When will utilities see the next round of deals?
With the substantial decline in utility mergers and acquisitions (M&A) activity since the heady days of 2000, it's time to ask when M&A activity might return, if at all. Business combinations provide a potentially important means for a utility to enhance its earning and growth prospects, and one of the few alternatives available to achieve these objectives at an acceptable risk.
The elements conducive to an increased level of activity are either coming into place or, in the case of regulatory clarity, have the prospect of coming into place within the next 12 to 18 months. One reason we at Morgan Stanley expect M&A activity to increase over the next cycle is the increasing level of meaningful dialogue among senior management of companies in the industry (. 58).
In the future, transactions likely will shift in form compared with the previous cycle, with more emphasis on moderate premium acquisitions or no/low premium MOE (merger of equals)-type transactions, in contrast to the higher premium deals of the past cycle. Also, while we expect the level of M&A activity to increase, a return to the pace of 1999-2000 is unlikely.
The significant decline in M&A activity since 2000 was not unique to utilities. Overall M&A activity in the United States fell from more than $1.9 trillion in 2000 to about $830 billion in 2001 and $540 billion in 2002. It was not until 2003 that activity started to increase, and then only gradually. The decline in overall M&A activity was due to a number of factors, including the low-growth economic environment subsequent to the market "bubble," the reduced level of confidence among CEOs, and the fragility of the financial markets with the concurrent reduction in equity values. Many companies across varied sectors of the economy became inwardly focused and put their strategic agendas on hold.
Utility companies encountered most of these issues, as well as several specifically related to the sector, including a sharp contraction of the principal growth engines (the merchant generation and trading businesses); the impact of the Enron meltdown and the deterioration of credit quality of companies in the merchant business; the tightness of the credit markets; and the ever-changing status and outlook for deregulation. As a result, many companies in this sector-similar to their industrial counterparts and perhaps more so-turned their focus inward, putting strategic plans on hold.
During this period, the utility sector has focused on other matters, such as:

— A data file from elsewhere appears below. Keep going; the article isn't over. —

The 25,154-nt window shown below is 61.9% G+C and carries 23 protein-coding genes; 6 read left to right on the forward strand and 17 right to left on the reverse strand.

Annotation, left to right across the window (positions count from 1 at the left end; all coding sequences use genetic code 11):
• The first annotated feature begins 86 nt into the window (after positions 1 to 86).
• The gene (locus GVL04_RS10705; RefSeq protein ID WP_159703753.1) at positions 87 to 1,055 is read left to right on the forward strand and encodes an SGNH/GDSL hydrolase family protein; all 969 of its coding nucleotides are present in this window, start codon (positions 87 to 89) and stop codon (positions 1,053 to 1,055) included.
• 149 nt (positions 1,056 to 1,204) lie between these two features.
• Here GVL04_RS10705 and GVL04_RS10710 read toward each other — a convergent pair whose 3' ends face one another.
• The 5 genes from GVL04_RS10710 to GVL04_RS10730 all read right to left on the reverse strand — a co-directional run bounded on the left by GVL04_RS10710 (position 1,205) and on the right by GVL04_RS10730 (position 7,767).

Improving operations; Reducing costs; Stabilizing credit quality; Increasing the transparency of earnings; and Generally pursuing a "back-to-basics" strategy.
With these priorities, it is not surprising that M&A activity by potential acquirors has taken a back seat. Of the more recent utility transactions, most have occurred as a result of sales processes motivated by the financial considerations of the target utility or its parent company (e.g., Illinois Power, Portland General, NUI, TNP, and Mountaineer Gas) ().
A number of developments have begun to enhance the environment and prospects for M&A transactions.
The call for growth. For the last several years, institutional holders of equity have been reasonably patient with utilities' back-to-basics strategies, given the challenges that utilities have faced. However, with the prospects for an improving economy and rising interest rates, there will again be pressure on utility managements to deliver earnings growth. With intrinsic growth in the utility sector averaging less than 2 to 3 percent, approaches for achieving an enhanced return for investors are limited. After years of cost-cutting, it will be difficult for utilities to achieve sufficient long-term growth primarily through a cost-efficiency strategy, especially in view of the cost impact of potentially higher interest rates and increased inflation upon utility profitability.
A small number of companies have the potential for higher intrinsic growth in their service territories as a result of investment in regulated generation, investment in enhanced transmission and distribution, or higher-than-average customer growth. But even in these cases, the opportunities may not be sufficient to satisfy investors' requirements.
A still highly fragmented sector. The opportunity for consolidation is significantly greater for the utility sector than most other sectors, because the utility sector is one of the nation's more fragmented industries. In this regard, the top five and 10 largest utility companies account for less than 25 percent and 40 percent, respectively, of the sector by retail customers. This compares to the telecom sector, where the top four companies provide essentially all local telephone service and where the number of significant companies has been cut in half over the last decade as a result of mergers. While the commercial bank sector is considerably less concentrated than the telecom sector, the market share of the top 10 commercial banks (as measured by deposits) has doubled in the last five years as a result of mergers, and the trend of substantial consolidation continues. Increased consolidation in the utility sector is clearly possible, offering the potential for utilities to achieve lower cost, greater efficiency, and increased long-term growth.
Improved stock price levels. Although utility stock prices are generally below 2000 levels, utility prices have risen significantly from the trough of late 2002. Utility prices (as measured by the Dow Jones Utility index) rose approximately 35 percent from year-end 2002 through August 2004. Higher stock prices provide acquirers with a stronger acquisition currency, a more attractive means of raising cash for a deal, and financing flexibility if additional capital is needed in connection with the transaction. Higher stock price levels in the marketplace also permit sellers to undertake transactions that are priced off more favorable benchmarks. As a result, it is not surprising that the overall level of M&A activity has been positively correlated with the stock prices ().